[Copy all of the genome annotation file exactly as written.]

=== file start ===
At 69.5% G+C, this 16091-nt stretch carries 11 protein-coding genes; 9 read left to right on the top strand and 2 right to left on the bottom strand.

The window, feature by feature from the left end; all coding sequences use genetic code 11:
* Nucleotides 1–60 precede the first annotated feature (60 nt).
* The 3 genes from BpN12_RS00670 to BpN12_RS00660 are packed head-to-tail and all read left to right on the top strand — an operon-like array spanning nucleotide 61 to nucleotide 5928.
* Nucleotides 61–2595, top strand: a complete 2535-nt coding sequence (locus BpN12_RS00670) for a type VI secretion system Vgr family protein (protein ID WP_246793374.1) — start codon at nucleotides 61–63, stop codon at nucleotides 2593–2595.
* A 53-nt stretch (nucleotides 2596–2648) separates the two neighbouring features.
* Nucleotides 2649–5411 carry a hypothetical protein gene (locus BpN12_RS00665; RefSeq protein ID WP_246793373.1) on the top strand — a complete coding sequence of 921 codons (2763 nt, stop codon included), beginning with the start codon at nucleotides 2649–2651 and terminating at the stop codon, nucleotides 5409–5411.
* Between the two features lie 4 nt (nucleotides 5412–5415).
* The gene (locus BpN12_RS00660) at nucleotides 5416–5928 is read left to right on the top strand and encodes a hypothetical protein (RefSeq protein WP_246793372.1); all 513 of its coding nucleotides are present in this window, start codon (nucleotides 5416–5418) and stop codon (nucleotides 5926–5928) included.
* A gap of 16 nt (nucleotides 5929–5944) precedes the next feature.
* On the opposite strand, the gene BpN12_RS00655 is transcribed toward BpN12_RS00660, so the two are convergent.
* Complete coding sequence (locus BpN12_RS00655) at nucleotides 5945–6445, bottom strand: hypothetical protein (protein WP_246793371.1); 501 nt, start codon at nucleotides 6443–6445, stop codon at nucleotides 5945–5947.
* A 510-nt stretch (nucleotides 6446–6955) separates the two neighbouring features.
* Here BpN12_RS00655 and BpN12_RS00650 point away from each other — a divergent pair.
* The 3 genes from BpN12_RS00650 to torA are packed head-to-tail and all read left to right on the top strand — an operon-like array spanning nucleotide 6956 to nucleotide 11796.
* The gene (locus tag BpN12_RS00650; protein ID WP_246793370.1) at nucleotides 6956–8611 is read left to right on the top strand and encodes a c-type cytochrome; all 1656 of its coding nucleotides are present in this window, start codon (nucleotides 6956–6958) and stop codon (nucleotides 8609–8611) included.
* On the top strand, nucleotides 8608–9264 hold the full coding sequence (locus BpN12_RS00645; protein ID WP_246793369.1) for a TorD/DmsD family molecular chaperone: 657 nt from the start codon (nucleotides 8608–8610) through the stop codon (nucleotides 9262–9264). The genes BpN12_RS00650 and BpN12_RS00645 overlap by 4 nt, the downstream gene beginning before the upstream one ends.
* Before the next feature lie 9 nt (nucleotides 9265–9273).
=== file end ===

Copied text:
At 69.5% G+C, this 16091-nt stretch carries 11 protein-coding genes; 9 read left to right on the top strand and 2 right to left on the bottom strand.

The window, feature by feature from the left end; all coding sequences use genetic code 11:
* Nucleotides 1–60 precede the first annotated feature (60 nt).
* The 3 genes from BpN12_RS00670 to BpN12_RS00660 are packed head-to-tail and all read left to right on the top strand — an operon-like array spanning nucleotide 61 to nucleotide 5928.
* Nucleotides 61–2595, top strand: a complete 2535-nt coding sequence (locus BpN12_RS00670) for a type VI secretion system Vgr family protein (protein ID WP_246793374.1) — start codon at nucleotides 61–63, stop codon at nucleotides 2593–2595.
* A 53-nt stretch (nucleotides 2596–2648) separates the two neighbouring features.
* Nucleotides 2649–5411 carry a hypothetical protein gene (locus BpN12_RS00665; RefSeq protein ID WP_246793373.1) on the top strand — a complete coding sequence of 921 codons (2763 nt, stop codon included), beginning with the start codon at nucleotides 2649–2651 and terminating at the stop codon, nucleotides 5409–5411.
* Between the two features lie 4 nt (nucleotides 5412–5415).
* The gene (locus BpN12_RS00660) at nucleotides 5416–5928 is read left to right on the top strand and encodes a hypothetical protein (RefSeq protein WP_246793372.1); all 513 of its coding nucleotides are present in this window, start codon (nucleotides 5416–5418) and stop codon (nucleotides 5926–5928) included.
* A gap of 16 nt (nucleotides 5929–5944) precedes the next feature.
* On the opposite strand, the gene BpN12_RS00655 is transcribed toward BpN12_RS00660, so the two are convergent.
* Complete coding sequence (locus BpN12_RS00655) at nucleotides 5945–6445, bottom strand: hypothetical protein (protein WP_246793371.1); 501 nt, start codon at nucleotides 6443–6445, stop codon at nucleotides 5945–5947.
* A 510-nt stretch (nucleotides 6446–6955) separates the two neighbouring features.
* Here BpN12_RS00655 and BpN12_RS00650 point away from each other — a divergent pair.
* The 3 genes from BpN12_RS00650 to torA are packed head-to-tail and all read left to right on the top strand — an operon-like array spanning nucleotide 6956 to nucleotide 11796.
* The gene (locus tag BpN12_RS00650; protein ID WP_246793370.1) at nucleotides 6956–8611 is read left to right on the top strand and encodes a c-type cytochrome; all 1656 of its coding nucleotides are present in this window, start codon (nucleotides 6956–6958) and stop codon (nucleotides 8609–8611) included.
* On the top strand, nucleotides 8608–9264 hold the full coding sequence (locus BpN12_RS00645; protein ID WP_246793369.1) for a TorD/DmsD family molecular chaperone: 657 nt from the start codon (nucleotides 8608–8610) through the stop codon (nucleotides 9262–9264). The genes BpN12_RS00650 and BpN12_RS00645 overlap by 4 nt, the downstream gene beginning before the upstream one ends.
* Before the next feature lie 9 nt (nucleotides 9265–9273).